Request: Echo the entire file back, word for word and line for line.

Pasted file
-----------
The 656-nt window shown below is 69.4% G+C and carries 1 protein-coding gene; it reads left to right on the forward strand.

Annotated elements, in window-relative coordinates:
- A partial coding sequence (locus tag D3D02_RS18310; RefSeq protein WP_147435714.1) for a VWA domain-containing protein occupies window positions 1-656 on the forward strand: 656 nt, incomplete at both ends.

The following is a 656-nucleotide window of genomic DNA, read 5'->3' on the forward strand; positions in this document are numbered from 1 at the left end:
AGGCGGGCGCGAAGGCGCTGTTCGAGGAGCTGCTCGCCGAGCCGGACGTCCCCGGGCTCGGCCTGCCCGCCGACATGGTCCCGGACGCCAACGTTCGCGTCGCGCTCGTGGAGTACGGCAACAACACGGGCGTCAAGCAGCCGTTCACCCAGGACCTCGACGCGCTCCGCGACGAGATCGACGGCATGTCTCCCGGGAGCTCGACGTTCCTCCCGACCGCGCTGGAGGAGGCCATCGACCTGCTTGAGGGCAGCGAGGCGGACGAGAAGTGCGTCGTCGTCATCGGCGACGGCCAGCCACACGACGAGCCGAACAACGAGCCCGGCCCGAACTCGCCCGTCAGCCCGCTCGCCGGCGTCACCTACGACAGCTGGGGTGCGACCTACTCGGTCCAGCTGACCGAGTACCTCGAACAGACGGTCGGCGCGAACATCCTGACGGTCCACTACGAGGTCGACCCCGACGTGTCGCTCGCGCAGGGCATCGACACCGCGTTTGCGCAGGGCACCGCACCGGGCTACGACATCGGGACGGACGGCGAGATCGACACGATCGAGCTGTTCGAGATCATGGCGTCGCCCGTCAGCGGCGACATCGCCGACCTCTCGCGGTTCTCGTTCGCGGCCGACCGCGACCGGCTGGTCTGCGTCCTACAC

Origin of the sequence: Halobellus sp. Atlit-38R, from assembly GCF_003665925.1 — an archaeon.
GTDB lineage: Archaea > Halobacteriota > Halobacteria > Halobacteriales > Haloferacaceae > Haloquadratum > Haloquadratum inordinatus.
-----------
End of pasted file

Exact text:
The 656-nt window shown below is 69.4% G+C and carries 1 protein-coding gene; it reads left to right on the forward strand.

Annotated elements, in window-relative coordinates:
- A partial coding sequence (locus tag D3D02_RS18310; RefSeq protein WP_147435714.1) for a VWA domain-containing protein occupies window positions 1-656 on the forward strand: 656 nt, incomplete at both ends.

The following is a 656-nucleotide window of genomic DNA, read 5'->3' on the forward strand; positions in this document are numbered from 1 at the left end:
AGGCGGGCGCGAAGGCGCTGTTCGAGGAGCTGCTCGCCGAGCCGGACGTCCCCGGGCTCGGCCTGCCCGCCGACATGGTCCCGGACGCCAACGTTCGCGTCGCGCTCGTGGAGTACGGCAACAACACGGGCGTCAAGCAGCCGTTCACCCAGGACCTCGACGCGCTCCGCGACGAGATCGACGGCATGTCTCCCGGGAGCTCGACGTTCCTCCCGACCGCGCTGGAGGAGGCCATCGACCTGCTTGAGGGCAGCGAGGCGGACGAGAAGTGCGTCGTCGTCATCGGCGACGGCCAGCCACACGACGAGCCGAACAACGAGCCCGGCCCGAACTCGCCCGTCAGCCCGCTCGCCGGCGTCACCTACGACAGCTGGGGTGCGACCTACTCGGTCCAGCTGACCGAGTACCTCGAACAGACGGTCGGCGCGAACATCCTGACGGTCCACTACGAGGTCGACCCCGACGTGTCGCTCGCGCAGGGCATCGACACCGCGTTTGCGCAGGGCACCGCACCGGGCTACGACATCGGGACGGACGGCGAGATCGACACGATCGAGCTGTTCGAGATCATGGCGTCGCCCGTCAGCGGCGACATCGCCGACCTCTCGCGGTTCTCGTTCGCGGCCGACCGCGACCGGCTGGTCTGCGTCCTACAC

Origin of the sequence: Halobellus sp. Atlit-38R, from assembly GCF_003665925.1 — an archaeon.
GTDB lineage: Archaea > Halobacteriota > Halobacteria > Halobacteriales > Haloferacaceae > Haloquadratum > Haloquadratum inordinatus.